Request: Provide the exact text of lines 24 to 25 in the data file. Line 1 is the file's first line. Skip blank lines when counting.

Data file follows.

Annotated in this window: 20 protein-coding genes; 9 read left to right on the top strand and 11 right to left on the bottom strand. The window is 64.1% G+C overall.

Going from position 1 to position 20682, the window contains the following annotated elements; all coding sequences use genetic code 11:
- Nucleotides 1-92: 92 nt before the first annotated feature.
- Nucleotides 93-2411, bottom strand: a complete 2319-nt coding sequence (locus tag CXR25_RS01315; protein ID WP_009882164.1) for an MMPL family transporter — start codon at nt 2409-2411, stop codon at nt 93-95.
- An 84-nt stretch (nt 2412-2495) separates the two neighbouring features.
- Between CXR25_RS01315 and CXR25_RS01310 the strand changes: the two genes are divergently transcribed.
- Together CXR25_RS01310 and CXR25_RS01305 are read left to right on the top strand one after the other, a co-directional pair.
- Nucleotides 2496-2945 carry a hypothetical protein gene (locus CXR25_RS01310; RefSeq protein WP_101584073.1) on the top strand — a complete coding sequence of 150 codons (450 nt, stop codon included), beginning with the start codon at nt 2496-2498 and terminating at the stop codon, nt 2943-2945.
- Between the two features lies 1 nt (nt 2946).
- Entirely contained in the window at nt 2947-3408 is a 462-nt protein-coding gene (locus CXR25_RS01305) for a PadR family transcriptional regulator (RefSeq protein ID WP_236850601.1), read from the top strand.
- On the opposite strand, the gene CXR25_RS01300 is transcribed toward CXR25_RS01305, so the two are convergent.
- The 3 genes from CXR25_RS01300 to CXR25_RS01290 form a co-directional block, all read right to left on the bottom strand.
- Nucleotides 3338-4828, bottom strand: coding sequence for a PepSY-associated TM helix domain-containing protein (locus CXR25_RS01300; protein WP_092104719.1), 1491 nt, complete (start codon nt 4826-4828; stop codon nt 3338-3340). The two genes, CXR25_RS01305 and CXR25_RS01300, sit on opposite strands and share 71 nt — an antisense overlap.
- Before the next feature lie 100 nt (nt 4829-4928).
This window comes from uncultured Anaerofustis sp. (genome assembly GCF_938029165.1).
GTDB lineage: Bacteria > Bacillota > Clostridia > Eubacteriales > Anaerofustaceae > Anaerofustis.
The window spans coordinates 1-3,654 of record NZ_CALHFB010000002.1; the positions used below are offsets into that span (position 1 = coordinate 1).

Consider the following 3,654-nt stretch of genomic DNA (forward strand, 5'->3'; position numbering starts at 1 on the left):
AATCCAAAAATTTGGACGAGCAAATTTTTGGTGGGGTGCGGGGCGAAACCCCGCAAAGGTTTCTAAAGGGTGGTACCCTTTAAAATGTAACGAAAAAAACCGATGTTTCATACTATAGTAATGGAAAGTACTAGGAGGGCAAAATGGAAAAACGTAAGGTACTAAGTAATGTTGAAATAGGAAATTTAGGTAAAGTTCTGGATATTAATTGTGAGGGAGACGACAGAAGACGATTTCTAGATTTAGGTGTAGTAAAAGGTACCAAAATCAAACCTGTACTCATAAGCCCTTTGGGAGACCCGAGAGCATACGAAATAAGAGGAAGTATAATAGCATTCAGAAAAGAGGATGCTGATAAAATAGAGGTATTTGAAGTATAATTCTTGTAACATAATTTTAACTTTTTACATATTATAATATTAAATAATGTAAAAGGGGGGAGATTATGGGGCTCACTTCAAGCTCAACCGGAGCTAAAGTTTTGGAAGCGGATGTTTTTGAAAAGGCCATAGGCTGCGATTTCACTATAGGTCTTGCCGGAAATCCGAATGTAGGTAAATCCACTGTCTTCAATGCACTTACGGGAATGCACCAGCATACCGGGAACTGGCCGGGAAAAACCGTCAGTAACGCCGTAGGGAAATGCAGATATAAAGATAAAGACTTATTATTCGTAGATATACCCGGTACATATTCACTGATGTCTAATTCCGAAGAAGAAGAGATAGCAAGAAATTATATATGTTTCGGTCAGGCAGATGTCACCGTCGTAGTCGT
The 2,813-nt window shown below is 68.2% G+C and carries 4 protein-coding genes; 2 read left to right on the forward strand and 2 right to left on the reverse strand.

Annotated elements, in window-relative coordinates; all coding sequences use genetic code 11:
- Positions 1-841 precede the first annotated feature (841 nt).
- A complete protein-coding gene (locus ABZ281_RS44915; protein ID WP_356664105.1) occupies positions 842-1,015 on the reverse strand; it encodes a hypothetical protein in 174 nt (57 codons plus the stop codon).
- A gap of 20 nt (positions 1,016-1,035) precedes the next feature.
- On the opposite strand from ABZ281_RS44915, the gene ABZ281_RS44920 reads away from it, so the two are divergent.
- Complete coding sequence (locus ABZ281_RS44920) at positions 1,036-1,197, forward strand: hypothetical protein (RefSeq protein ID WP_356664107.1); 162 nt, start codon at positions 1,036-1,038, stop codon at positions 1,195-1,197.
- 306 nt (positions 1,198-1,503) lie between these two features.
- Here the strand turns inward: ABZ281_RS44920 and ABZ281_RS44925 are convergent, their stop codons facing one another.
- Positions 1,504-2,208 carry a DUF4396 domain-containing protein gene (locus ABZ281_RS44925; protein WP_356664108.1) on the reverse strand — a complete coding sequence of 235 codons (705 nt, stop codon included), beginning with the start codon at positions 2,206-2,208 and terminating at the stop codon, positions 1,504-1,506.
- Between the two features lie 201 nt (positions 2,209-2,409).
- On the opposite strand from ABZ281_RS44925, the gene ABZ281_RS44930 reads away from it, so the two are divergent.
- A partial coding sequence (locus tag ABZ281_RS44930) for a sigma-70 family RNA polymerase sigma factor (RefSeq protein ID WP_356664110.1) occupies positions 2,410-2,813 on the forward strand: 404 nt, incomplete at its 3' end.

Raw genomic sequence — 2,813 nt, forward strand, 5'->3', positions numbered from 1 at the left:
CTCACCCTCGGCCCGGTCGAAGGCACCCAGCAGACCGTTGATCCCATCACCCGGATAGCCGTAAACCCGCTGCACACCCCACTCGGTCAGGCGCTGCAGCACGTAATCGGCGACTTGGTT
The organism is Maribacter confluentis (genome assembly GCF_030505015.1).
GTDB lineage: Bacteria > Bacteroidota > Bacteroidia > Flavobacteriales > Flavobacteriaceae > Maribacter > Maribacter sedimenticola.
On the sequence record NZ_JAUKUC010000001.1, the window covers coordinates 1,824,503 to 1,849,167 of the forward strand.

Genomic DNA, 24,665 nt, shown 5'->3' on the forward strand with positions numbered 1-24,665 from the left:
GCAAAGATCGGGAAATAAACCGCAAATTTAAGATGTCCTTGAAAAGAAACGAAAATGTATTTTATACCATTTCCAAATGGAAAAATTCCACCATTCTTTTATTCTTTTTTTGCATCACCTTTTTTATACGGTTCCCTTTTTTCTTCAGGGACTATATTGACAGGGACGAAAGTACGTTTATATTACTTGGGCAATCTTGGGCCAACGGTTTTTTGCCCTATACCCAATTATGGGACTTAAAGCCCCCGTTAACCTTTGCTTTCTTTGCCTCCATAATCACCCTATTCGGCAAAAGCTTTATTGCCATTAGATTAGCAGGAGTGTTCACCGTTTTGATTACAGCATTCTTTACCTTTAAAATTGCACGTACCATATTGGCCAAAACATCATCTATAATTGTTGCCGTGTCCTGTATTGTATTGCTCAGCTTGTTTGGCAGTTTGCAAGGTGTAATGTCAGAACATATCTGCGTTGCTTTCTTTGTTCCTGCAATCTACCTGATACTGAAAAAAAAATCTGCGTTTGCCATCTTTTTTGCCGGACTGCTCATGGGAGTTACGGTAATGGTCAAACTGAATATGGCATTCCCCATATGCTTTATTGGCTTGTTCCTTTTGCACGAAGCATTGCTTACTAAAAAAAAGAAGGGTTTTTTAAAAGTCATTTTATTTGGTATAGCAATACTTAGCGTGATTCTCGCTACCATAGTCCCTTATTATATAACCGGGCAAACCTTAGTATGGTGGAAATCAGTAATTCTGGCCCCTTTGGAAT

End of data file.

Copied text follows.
- A gap of 20 nt (positions 1,016-1,035) precedes the next feature.
- On the opposite strand from ABZ281_RS44915, the gene ABZ281_RS44920 reads away from it, so the two are divergent.